Our Philosophy

Back to Our Roots.

A funny thing happened on our way to modern eLearning.

Would it surprise you to learn that back in 1928, the first “teaching machine” was created in the United States? Perhaps not a surprise.

However, it perhaps would surprise you to learn that machine, as well as the ones that followed for several decades, were all designed to provide personalized and adaptive learning?

If, by a miracle of mechanical ingenuity, a book could be so arranged that only to him who had done what was directed on page one would page two become visible, and so on, much that now requires personal instruction could be managed by print.

However, adaptive eLearning slowly fizzled out by the late '60s. eLearning’s current form originates from the late '90s when the US Federal Government started investing in a common eLearning standard - SCORM.  Since then, we’ve essentially abandoned the concept of adaptive learning, in favor of standardization.

The good news is that this standardization allowed a rich ecosystem of Learning Management System (LMS) platforms and authoring tools to develop. The bad news is that, while the ecosystem has benefited, learners have suffered.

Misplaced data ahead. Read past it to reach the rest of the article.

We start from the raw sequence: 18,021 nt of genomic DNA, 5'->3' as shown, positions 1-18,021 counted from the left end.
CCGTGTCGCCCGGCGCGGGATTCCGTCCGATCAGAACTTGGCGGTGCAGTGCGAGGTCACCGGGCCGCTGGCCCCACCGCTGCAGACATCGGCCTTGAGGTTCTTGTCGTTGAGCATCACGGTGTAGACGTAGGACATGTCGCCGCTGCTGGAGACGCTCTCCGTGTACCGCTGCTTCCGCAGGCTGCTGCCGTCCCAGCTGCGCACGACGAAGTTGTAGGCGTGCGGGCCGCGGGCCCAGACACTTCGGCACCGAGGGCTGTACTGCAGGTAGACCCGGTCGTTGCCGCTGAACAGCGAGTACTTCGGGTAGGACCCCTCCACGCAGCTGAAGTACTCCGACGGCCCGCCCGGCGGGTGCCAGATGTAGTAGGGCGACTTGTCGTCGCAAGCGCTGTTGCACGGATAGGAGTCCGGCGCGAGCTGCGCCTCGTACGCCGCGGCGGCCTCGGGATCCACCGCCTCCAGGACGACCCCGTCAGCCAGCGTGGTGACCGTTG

The Painful Truth About eLearning

Think about the last time you completed a traditional eLearning course. While some are really well designed, the majority are essentially PowerPoints. They consist of a graphic-heavy slideshow with a few interactivities followed by the ubiquitous 80%-pass quiz.

Did you love it?  Probably not. Neither did your learners.

Given the option, your learners would skip the content and go straight to the quiz - in part to prove their knowledge, in part to skip the (usually) arduous “learning” part.  (The content your organization likely agonized over, and invested heavily in the graphic design).

The worst part, though, is that there is essentially no knowledge retention mechanism.  The only thing traditional eLearning provides for are periodic “refresher” courses which are either the same course a year later, or a smaller version of the same course. Either way, it's a giant pain for administrators.

Recall of the information is therefore poor.  There are a ton of “studies” referenced in various eLearning articles about how quickly learners forget content.  Personally, we think most of those stats are more opinion than fact, however, learners do forget.  Especially when they don’t have existing knowledge to scaffold onto.

There is a better way.

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We’ve been involved with eLearning for over a decade, both as a technology provider of a successful traditional LMS platform, and also as content developers.

For years, we’ve felt that all LMS platforms were missing an essential ingredient — the ability to deliver continuous training to ensure that learners actually learn.

Enter OttoLearn® Gamified Microlearning™: small bites of information fed to users in regular intervals until they master it. We measure what they know and focus their daily activities on their areas of weakness until they’ve turned into strengths.

Learn more about OttoLearn, contact our training experts for your personalized, no-obligation demo.